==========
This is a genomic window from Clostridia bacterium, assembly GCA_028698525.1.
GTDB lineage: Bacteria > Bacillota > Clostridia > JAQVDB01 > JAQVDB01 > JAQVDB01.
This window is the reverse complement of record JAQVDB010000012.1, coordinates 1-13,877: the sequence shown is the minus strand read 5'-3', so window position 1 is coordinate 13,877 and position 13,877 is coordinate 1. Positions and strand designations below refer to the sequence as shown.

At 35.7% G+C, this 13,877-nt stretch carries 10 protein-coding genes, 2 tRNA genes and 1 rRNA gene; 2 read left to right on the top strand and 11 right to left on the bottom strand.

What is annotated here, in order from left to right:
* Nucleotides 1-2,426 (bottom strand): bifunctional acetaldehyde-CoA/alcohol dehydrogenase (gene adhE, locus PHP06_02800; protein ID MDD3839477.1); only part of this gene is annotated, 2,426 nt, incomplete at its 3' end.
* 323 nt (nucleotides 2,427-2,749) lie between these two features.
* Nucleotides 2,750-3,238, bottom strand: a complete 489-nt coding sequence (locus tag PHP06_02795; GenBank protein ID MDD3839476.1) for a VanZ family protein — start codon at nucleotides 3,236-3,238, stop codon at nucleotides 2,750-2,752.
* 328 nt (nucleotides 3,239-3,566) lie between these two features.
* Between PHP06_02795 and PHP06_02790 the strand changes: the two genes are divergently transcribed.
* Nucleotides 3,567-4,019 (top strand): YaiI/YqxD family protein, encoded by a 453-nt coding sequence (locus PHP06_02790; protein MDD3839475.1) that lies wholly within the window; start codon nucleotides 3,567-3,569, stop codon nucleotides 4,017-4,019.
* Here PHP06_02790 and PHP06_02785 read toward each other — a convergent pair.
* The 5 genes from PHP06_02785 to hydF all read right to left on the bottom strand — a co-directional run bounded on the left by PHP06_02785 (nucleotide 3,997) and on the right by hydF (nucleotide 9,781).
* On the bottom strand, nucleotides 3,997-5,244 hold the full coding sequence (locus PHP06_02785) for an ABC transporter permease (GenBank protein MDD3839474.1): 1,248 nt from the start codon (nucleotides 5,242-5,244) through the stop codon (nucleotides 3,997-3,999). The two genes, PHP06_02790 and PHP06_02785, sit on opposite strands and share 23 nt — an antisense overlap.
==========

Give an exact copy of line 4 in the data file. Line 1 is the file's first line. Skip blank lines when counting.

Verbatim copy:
At 35.7% G+C, this 13,877-nt stretch carries 10 protein-coding genes, 2 tRNA genes and 1 rRNA gene; 2 read left to right on the top strand and 11 right to left on the bottom strand.